Saturday 04 April 2020

Bible Book:
Song of Solomon

… love is strong as death (v. 6)

Song of Solomon 8:5b-7 Saturday 4 April 2020

Psalm: Psalm 121


Certain passages of the Song of Solomon are rarely, if ever, read in church (for fear of causing the congregation to blush and squirm). Today’s passage, however, is an exception to the rule. Song of Solomon 8:7 is the first of the passages suggested by The Methodist Worship Book for inclusion in the marriage service (see pages 371-373 and the additional readings on page 398), alongside arguably more famous passages such as 1 Corinthians 13. Many people attending the weddings of their friends and family may have heard these words, perhaps without realising that they are part of a book that speaks so powerfully and explicitly about human sexual desire.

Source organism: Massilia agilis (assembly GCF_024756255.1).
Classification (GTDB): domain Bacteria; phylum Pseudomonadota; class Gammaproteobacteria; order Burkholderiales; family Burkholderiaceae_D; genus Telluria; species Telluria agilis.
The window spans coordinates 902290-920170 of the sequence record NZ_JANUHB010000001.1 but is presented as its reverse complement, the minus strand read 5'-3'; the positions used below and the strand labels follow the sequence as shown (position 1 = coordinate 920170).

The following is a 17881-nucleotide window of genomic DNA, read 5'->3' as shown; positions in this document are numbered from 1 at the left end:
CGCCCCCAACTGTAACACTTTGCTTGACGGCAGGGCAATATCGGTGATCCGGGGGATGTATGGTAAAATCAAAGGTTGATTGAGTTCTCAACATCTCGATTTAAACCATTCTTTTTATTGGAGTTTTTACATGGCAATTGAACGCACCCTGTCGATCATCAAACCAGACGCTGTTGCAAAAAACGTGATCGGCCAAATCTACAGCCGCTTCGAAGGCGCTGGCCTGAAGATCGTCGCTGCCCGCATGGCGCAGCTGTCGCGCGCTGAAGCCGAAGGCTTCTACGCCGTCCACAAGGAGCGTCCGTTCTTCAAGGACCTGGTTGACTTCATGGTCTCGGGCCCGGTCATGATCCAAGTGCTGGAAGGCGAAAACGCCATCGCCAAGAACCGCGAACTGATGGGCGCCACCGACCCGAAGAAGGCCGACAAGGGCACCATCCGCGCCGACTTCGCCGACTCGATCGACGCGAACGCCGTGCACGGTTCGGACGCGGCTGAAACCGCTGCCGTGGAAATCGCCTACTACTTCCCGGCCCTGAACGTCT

The Revd Richard Coles recently cited this passage in a ‘Pause for Thought’ in which he revealed that he had received a Valentine’s card from his partner, two months after his death. He maintains that romance, far from being a fleeting, human, transient form of love, is ‘eternal’ – “strong as death” (v. 6).

This week, we have reflected on the varying interpretations of the Song of Solomon – as a romance between a Shulamite woman and her lover, as an allegory for the relationship between God and God’s people, as a metaphor for the love of Christ for the Church. In this passage, some of the romantic imagery has potent meaning for those reading through the lens of the gospels. As we approach Holy Week, we remember the love of God-in-Christ that is “strong as death … fierce as the grave” (v. 6) through which death itself has been defeated.


To Ponder:

  • Why do you think this passage is suggested for the marriage service? Are there other passages you might suggest instead?
  • Having spent time with the Song of Solomon this week, how do you feel it should be read? Should it be taken at face value? Is it a metaphor – and, if so, for what?
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